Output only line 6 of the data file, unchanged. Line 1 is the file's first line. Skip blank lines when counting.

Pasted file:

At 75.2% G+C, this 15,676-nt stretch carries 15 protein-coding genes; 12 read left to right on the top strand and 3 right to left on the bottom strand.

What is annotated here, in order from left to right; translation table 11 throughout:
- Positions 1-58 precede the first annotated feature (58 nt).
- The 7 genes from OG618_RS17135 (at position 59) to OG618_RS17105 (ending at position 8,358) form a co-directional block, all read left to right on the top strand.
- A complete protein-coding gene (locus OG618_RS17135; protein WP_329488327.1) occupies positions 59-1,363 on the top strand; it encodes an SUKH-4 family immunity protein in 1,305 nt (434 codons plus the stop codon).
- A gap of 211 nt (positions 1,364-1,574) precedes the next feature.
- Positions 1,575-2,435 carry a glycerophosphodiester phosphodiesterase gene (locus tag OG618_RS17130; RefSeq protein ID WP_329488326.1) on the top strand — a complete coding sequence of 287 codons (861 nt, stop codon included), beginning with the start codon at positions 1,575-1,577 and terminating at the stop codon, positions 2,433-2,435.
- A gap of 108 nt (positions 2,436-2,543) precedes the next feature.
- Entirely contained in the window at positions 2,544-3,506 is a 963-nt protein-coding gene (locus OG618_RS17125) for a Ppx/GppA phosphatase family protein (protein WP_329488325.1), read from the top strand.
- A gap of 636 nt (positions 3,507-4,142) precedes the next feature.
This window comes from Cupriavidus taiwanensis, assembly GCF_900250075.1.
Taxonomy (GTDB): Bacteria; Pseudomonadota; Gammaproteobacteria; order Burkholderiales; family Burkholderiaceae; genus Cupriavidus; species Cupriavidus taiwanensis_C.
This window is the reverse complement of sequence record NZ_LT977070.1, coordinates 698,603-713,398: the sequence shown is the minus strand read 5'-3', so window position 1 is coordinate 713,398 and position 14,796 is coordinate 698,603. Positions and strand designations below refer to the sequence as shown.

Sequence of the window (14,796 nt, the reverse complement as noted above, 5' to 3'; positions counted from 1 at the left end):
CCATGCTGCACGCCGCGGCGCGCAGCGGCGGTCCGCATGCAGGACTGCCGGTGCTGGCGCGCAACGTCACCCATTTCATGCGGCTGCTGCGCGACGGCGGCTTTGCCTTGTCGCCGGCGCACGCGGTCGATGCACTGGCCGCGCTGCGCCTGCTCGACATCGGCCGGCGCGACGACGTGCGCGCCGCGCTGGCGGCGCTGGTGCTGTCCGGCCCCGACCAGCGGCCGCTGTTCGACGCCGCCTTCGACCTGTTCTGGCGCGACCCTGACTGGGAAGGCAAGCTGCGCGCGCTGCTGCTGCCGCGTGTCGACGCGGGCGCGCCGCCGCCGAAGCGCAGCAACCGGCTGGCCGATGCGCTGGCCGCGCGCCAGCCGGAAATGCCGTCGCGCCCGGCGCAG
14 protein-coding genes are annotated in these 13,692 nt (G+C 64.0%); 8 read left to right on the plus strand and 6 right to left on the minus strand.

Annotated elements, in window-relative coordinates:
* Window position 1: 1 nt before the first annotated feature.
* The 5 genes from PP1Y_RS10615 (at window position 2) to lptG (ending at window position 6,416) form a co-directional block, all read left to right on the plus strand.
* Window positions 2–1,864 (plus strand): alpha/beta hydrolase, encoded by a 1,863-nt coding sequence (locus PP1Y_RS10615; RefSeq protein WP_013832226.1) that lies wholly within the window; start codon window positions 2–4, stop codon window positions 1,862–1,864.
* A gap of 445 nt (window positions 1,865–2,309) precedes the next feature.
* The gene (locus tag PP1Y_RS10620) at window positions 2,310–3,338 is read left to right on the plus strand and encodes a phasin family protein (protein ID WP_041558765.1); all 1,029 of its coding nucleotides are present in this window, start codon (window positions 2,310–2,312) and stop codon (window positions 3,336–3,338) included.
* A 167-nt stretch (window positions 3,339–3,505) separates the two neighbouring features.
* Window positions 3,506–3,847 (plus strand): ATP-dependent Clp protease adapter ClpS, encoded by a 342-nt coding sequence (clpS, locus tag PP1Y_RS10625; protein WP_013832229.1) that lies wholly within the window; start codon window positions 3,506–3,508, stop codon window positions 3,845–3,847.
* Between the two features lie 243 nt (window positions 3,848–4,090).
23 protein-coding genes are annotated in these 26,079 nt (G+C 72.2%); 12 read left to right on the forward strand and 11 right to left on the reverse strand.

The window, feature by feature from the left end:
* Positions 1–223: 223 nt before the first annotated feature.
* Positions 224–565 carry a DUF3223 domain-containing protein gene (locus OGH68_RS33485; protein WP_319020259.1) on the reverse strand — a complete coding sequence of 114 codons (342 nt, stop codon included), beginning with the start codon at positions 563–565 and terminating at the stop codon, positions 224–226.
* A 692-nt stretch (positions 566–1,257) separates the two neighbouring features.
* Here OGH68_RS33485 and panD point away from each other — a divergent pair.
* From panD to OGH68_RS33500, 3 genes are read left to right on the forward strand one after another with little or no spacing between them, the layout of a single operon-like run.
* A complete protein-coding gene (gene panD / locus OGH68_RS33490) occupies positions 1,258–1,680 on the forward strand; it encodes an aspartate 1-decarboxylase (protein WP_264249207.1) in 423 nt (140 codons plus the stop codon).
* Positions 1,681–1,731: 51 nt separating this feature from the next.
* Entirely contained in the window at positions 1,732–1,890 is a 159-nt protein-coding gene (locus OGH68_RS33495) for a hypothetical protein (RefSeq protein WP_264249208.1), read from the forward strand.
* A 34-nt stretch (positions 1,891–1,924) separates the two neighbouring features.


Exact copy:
- A gap of 211 nt (positions 1,364-1,574) precedes the next feature.